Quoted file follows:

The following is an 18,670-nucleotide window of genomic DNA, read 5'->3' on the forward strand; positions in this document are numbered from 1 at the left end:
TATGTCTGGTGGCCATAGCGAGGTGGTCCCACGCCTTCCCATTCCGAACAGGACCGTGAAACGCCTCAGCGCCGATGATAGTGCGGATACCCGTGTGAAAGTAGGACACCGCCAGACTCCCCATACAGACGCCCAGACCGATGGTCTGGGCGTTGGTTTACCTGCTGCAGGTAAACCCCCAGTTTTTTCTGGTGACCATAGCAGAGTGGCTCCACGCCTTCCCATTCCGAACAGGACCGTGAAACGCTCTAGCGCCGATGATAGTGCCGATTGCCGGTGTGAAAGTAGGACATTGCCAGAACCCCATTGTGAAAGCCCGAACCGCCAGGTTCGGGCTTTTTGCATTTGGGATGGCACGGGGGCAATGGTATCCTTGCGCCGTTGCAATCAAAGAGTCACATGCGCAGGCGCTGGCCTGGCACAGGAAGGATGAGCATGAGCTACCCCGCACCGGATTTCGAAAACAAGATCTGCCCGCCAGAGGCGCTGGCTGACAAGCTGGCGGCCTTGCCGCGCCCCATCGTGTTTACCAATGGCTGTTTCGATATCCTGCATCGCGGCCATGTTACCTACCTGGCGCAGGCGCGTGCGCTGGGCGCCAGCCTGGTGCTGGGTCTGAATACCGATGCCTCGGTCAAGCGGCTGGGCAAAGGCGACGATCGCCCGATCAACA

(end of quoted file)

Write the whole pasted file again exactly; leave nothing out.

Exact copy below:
The following is an 18,670-nucleotide window of genomic DNA, read 5'->3' on the forward strand; positions in this document are numbered from 1 at the left end:
TATGTCTGGTGGCCATAGCGAGGTGGTCCCACGCCTTCCCATTCCGAACAGGACCGTGAAACGCCTCAGCGCCGATGATAGTGCGGATACCCGTGTGAAAGTAGGACACCGCCAGACTCCCCATACAGACGCCCAGACCGATGGTCTGGGCGTTGGTTTACCTGCTGCAGGTAAACCCCCAGTTTTTTCTGGTGACCATAGCAGAGTGGCTCCACGCCTTCCCATTCCGAACAGGACCGTGAAACGCTCTAGCGCCGATGATAGTGCCGATTGCCGGTGTGAAAGTAGGACATTGCCAGAACCCCATTGTGAAAGCCCGAACCGCCAGGTTCGGGCTTTTTGCATTTGGGATGGCACGGGGGCAATGGTATCCTTGCGCCGTTGCAATCAAAGAGTCACATGCGCAGGCGCTGGCCTGGCACAGGAAGGATGAGCATGAGCTACCCCGCACCGGATTTCGAAAACAAGATCTGCCCGCCAGAGGCGCTGGCTGACAAGCTGGCGGCCTTGCCGCGCCCCATCGTGTTTACCAATGGCTGTTTCGATATCCTGCATCGCGGCCATGTTACCTACCTGGCGCAGGCGCGTGCGCTGGGCGCCAGCCTGGTGCTGGGTCTGAATACCGATGCCTCGGTCAAGCGGCTGGGCAAAGGCGACGATCGCCCGATCAACA